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Signs: The most useful thing you pay no attention to
March 11, 2010 7:38 PM   Subscribe

Slate takes on signs and wayfinding. Part 1: The secret language of signs. Part II: Lost in Penn Station. Part III: Legible London. Part IV: Do you draw good maps? Part V: The war over exit signs. Part VI: Will GPS kill the sign?
posted by parudox (41 comments total) 41 users marked this as a favorite

 
Hebrew Sign Maker
posted by netbros at 7:55 PM on March 11, 2010


The exit sign one was pretty interesting. I think that I'd burn to death before figuring out what those green running man signs were.
posted by octothorpe at 7:57 PM on March 11, 2010


I draw good maps. I mean, they're not accurate per se, but I make sure they all have a place that says HERE BE DRAGONS on them, because that is the sign of a quality map.
posted by louche mustachio at 8:05 PM on March 11, 2010 [2 favorites]


I think my favorite signage is at Potbelly Sandwiches. The ordering process might get slightly confusing when its busy in there, but as soon as you walk in, there are loads of pleasant looking signs pointing you were to go and telling you what to do at each spot. Even when it's packed full of people in there, everything goes really smoothly.
posted by empath at 8:09 PM on March 11, 2010


OH lord, Penn Station. Even though I know where I'm going, half the time I wonder if I'm going the right way because of the confusing signage, or lack OF signage.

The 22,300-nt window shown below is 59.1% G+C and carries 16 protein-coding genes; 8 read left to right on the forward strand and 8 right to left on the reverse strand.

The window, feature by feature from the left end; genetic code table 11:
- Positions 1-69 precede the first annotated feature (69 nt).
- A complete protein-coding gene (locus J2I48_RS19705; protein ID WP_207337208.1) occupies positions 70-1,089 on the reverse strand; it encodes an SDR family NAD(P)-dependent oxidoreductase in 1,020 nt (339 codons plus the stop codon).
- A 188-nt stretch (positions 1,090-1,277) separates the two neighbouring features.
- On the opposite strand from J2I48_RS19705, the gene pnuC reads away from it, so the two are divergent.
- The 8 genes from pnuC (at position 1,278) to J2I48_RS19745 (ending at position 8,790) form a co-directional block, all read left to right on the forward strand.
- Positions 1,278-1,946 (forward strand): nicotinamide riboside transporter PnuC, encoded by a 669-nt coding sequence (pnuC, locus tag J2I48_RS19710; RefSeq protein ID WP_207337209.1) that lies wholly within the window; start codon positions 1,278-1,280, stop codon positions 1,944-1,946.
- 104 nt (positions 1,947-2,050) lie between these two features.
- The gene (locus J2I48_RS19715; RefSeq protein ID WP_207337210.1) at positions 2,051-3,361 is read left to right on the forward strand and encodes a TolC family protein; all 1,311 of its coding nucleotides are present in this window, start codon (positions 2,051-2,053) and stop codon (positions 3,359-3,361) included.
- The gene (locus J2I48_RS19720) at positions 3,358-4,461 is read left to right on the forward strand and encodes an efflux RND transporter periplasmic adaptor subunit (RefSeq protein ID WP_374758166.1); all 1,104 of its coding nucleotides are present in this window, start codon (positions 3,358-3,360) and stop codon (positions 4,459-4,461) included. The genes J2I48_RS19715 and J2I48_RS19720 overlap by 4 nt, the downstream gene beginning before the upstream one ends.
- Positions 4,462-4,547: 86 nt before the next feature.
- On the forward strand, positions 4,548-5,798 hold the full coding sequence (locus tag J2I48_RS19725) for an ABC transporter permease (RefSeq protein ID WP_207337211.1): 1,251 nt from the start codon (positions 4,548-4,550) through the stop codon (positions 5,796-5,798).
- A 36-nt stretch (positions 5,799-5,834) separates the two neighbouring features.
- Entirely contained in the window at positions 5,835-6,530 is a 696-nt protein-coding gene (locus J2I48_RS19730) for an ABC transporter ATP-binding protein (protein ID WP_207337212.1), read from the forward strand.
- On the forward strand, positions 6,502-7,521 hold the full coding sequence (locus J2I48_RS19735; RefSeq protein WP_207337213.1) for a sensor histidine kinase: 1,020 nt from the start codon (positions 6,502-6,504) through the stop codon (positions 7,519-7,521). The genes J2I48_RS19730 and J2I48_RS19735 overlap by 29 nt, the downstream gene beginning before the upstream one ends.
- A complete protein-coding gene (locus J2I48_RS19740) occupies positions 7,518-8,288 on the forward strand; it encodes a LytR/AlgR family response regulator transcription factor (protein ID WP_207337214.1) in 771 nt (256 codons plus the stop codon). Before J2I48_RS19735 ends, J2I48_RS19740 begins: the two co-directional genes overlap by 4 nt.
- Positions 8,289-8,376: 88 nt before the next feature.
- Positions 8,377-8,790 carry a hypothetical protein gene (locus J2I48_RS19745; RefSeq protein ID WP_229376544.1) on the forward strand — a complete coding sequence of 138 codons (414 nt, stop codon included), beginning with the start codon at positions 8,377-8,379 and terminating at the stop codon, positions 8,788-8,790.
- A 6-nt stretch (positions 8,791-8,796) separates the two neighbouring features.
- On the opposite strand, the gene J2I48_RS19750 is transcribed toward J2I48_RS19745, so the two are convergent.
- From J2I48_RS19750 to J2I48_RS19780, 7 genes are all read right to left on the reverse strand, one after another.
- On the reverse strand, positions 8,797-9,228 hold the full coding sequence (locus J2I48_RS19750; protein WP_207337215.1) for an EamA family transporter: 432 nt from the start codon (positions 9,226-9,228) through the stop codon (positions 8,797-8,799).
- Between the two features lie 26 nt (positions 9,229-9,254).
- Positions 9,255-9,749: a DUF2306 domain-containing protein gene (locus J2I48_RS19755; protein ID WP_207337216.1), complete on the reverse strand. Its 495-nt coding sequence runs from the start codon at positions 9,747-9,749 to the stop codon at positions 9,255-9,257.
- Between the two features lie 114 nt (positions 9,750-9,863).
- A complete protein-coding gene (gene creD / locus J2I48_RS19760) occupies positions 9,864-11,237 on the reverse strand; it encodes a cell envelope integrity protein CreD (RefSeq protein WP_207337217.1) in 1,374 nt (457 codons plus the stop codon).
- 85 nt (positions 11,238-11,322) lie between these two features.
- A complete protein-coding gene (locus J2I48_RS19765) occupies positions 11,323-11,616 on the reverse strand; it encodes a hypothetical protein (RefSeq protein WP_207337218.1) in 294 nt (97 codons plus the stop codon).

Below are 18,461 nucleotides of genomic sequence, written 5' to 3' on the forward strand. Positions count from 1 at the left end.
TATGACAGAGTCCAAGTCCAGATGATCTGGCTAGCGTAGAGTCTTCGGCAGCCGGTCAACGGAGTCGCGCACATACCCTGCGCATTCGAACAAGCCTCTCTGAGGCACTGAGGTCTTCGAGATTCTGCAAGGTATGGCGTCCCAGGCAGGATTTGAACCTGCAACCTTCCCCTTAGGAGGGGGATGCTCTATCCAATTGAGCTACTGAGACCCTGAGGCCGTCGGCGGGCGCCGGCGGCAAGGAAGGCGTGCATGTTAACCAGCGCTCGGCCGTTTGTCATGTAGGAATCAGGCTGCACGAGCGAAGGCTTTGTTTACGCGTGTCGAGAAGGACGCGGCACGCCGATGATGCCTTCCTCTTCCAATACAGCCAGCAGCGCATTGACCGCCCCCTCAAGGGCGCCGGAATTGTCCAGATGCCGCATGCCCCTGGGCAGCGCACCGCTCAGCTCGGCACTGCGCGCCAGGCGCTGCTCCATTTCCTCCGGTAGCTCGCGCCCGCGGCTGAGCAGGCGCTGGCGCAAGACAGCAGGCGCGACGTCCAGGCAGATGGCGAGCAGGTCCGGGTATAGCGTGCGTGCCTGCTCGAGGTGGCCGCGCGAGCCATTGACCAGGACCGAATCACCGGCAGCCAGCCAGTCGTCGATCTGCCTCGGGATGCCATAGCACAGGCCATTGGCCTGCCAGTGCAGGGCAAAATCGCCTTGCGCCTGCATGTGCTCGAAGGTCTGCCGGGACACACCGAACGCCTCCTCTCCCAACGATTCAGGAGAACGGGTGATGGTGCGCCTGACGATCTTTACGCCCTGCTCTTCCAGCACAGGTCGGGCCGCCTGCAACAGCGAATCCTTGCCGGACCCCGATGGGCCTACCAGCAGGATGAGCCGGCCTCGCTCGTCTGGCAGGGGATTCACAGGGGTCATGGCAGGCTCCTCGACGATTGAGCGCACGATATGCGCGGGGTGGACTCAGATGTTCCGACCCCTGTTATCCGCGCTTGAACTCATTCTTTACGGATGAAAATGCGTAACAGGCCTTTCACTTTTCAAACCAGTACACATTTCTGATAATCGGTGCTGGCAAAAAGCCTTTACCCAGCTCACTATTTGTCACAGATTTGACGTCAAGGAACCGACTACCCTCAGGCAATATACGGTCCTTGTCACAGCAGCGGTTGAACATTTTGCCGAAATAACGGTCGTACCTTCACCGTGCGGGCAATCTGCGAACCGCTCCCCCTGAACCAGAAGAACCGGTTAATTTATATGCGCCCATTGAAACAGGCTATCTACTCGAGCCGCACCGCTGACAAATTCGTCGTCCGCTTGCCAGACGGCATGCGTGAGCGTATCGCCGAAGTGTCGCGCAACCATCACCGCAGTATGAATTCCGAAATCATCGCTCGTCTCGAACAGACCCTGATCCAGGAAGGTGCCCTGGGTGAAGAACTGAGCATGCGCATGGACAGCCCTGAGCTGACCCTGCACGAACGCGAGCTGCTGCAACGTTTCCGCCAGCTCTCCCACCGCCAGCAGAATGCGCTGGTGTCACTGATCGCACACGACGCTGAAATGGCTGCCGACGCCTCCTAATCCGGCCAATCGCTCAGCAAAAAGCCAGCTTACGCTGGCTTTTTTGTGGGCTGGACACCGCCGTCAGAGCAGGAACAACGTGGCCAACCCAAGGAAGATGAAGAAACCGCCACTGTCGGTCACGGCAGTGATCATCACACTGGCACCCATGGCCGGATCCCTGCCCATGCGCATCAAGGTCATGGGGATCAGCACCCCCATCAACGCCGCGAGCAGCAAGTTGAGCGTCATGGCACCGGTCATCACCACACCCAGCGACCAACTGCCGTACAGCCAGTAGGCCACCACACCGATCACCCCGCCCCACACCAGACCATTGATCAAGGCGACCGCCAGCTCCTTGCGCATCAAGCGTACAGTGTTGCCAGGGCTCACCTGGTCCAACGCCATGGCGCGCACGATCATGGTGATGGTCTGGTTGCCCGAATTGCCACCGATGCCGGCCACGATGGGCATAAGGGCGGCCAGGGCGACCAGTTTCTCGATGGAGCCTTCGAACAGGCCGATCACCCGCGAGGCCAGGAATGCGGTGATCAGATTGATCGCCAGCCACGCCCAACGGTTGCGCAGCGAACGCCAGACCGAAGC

posted by ShawnStruck at 8:14 PM on March 11, 2010


This is one of the more interesting fpposts I've seen here in a while. Thanks parudox!
posted by archivist at 8:16 PM on March 11, 2010


In regards to the exit guy.... it reminds me of portal.
posted by MrLint at 8:25 PM on March 11, 2010


Some insane map-loving sign-interested bean counting tiny obsessed corner of my brain just exploded. Thank you.
posted by bunnycup at 8:34 PM on March 11, 2010


I think that I'd burn to death before figuring out what those green running man signs were.

Yes, but a red sign posted above a doorway would be basically invisible in a smoke-filled room - which is when you need it most.

In Japan, Taiwan they mount green exit signs (with a running man) down near the floor - where you should be crawling if there is smoke and fire. Also green is the color that the eye is most sensitive to. The eye is far less sensitive to red.
posted by three blind mice at 8:41 PM on March 11, 2010 [2 favorites]


Will GPS kill the sign?